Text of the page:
Monday, February 14, 2011

A Carnivore's Guide to Cardiology: A Hole in Some of my Parts

There’s a major pothole in the highway of my cardiac exercise plan.  Here are the answers to the questions frequently put to me as I hobble by.

Q: What’s wrong?

A:  It’s very difficult to walk with this giant clunky boot Velcroed to my leg.

Q: Why would you wear such an uncomfortable thing?

A:  I have a high grade partial tear of the left Achilles tendon.

Q:  How did you do it?

A:  Mostly by being old and foolish. 

Q: How about an answer that doesn’t describe nearly everything you do?

A: I have a hunch this is a reinjury from when I was young and foolish.  I started running regularly about twenty years ago, and stopped about ten when my knees sat me down for a long talk (that consisted of a Cosgrove like, “Cut it out.”).  During that time I had several instances of pulled calves and tendons. The first was quite spectacular. I was tooling around the track in the RPI Armory at top speed as Dare blared on my headphones from the Transformers soundtrack (the greatest nerd running tape ever created), and catching up to a pair of attractive girls.  As I passed them my calf felt like the explosion of a poorly made retread and I collapsed and tumbled into the corner amidst a pile of cargo nets and wrestling mats. I could tell the girls were really impressed when they asked if I was still alive.   I stopped running for a stretch (literally) and continued again after healing. Minus the stellar show to impress the ladies, this pattern repeated frequently during the time I ran.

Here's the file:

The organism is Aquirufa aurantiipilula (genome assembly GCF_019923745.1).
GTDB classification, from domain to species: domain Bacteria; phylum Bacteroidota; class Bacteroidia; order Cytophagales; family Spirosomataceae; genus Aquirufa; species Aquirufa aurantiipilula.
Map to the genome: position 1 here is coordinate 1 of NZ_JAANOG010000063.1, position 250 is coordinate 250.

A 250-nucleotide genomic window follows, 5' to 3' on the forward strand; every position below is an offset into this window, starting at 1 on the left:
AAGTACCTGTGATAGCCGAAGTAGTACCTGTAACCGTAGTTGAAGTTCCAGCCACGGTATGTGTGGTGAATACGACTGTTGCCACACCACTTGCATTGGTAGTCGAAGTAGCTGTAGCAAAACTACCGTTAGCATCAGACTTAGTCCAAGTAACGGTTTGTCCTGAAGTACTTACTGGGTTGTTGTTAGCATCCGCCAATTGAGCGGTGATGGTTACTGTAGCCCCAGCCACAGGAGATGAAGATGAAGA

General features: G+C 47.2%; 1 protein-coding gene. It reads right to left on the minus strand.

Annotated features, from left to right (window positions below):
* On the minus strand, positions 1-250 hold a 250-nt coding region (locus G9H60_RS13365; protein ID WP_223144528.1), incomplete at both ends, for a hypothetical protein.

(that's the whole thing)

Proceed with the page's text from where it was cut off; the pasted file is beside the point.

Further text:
Fast forward to a few incidents in Disney World in November where I dashed through the parks go back for lost or left stuff, and I pulled them again.  The pain abated pretty quickly and I was back to my normal high speed lumber. Then at a Christmas dance, my wife’s “Latin roots” fueled dancing put my “Baloo memories” fueled dancing to shame. In order to regain some ego, I unwisely decided to demonstrate how to dance to a Ramones song that came on. I bounced up and down a grand total of two times and felt a pop in my ankle. This time, the pain didn’t go away after weeks of pathetically slow treadmilling. I went to the orthopedist I use to keep my knees working so I can exercise my heart. He clinically confirmed my “old and foolish” diagnosis and sent me for an MRI.

Q: What’s being done?

A: Initially, the doctor looked at my ankle, and told me to continue my normal exercise, but don’t incline the treadmill.  I added extra stretches and figured (foolishly, yet again) that this would be easy.

After the MRI when a tear was reported, I was still allowed to continue exercising the same way. I was also told to “listen to my body”.  I did not need this advice. I am still very surprised this happened as I am way too unathletic and uncompetitive to have such a sport related injury. There is no gene in my makeup which would make me keep striving when my body says, “Hey, this hurts now.”

Upon my next office visit, we looked at the tear together…OK he looked at the tear and I looked where he pointed at the MRI and nodded a lot.  Then he told me to not use the treadmill at all, and bike only carefully. (If I didn’t work with Doctors regularly, this may have surprised me. It also made me reflect that perhaps standing on a ladder for nearly four hours bashing ice off of the gutters with a hammer the day before was probably ill advised.)  He then said he was putting me in a boot.

Q: So is that the big thing on your foot?